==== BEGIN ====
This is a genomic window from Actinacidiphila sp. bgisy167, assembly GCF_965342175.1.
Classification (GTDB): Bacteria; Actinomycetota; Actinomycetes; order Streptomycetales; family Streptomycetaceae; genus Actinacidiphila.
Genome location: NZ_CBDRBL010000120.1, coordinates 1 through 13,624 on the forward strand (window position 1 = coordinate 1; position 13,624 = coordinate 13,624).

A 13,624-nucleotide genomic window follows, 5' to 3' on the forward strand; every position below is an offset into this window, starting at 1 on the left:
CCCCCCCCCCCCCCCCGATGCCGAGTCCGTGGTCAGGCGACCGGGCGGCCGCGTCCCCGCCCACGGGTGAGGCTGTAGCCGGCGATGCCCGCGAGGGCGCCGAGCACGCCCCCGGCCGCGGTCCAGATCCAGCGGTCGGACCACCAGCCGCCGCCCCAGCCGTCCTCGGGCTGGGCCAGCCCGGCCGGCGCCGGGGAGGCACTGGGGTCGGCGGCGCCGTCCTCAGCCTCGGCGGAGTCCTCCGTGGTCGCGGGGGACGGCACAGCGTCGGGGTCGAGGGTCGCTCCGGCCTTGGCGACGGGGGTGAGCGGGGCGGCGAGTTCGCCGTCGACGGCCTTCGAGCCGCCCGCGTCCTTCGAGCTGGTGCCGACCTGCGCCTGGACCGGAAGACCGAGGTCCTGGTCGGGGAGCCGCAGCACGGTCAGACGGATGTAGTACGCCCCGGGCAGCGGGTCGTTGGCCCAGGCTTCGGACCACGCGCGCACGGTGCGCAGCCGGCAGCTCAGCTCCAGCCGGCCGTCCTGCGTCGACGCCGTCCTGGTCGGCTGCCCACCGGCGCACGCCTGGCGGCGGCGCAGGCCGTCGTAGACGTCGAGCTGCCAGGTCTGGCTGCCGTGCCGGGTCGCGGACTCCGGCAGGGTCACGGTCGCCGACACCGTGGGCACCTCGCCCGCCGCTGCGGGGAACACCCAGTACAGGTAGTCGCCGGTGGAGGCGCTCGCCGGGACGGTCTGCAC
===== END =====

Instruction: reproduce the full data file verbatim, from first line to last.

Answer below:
This is a genomic window from Actinacidiphila sp. bgisy167, assembly GCF_965342175.1.
Classification (GTDB): Bacteria; Actinomycetota; Actinomycetes; order Streptomycetales; family Streptomycetaceae; genus Actinacidiphila.
Genome location: NZ_CBDRBL010000120.1, coordinates 1 through 13,624 on the forward strand (window position 1 = coordinate 1; position 13,624 = coordinate 13,624).

A 13,624-nucleotide genomic window follows, 5' to 3' on the forward strand; every position below is an offset into this window, starting at 1 on the left:
CCCCCCCCCCCCCCCCGATGCCGAGTCCGTGGTCAGGCGACCGGGCGGCCGCGTCCCCGCCCACGGGTGAGGCTGTAGCCGGCGATGCCCGCGAGGGCGCCGAGCACGCCCCCGGCCGCGGTCCAGATCCAGCGGTCGGACCACCAGCCGCCGCCCCAGCCGTCCTCGGGCTGGGCCAGCCCGGCCGGCGCCGGGGAGGCACTGGGGTCGGCGGCGCCGTCCTCAGCCTCGGCGGAGTCCTCCGTGGTCGCGGGGGACGGCACAGCGTCGGGGTCGAGGGTCGCTCCGGCCTTGGCGACGGGGGTGAGCGGGGCGGCGAGTTCGCCGTCGACGGCCTTCGAGCCGCCCGCGTCCTTCGAGCTGGTGCCGACCTGCGCCTGGACCGGAAGACCGAGGTCCTGGTCGGGGAGCCGCAGCACGGTCAGACGGATGTAGTACGCCCCGGGCAGCGGGTCGTTGGCCCAGGCTTCGGACCACGCGCGCACGGTGCGCAGCCGGCAGCTCAGCTCCAGCCGGCCGTCCTGCGTCGACGCCGTCCTGGTCGGCTGCCCACCGGCGCACGCCTGGCGGCGGCGCAGGCCGTCGTAGACGTCGAGCTGCCAGGTCTGGCTGCCGTGCCGGGTCGCGGACTCCGGCAGGGTCACGGTCGCCGACACCGTGGGCACCTCGCCCGCCGCTGCGGGGAACACCCAGTACAGGTAGTCGCCGGTGGAGGCGCTCGCCGGGACGGTCTGCAC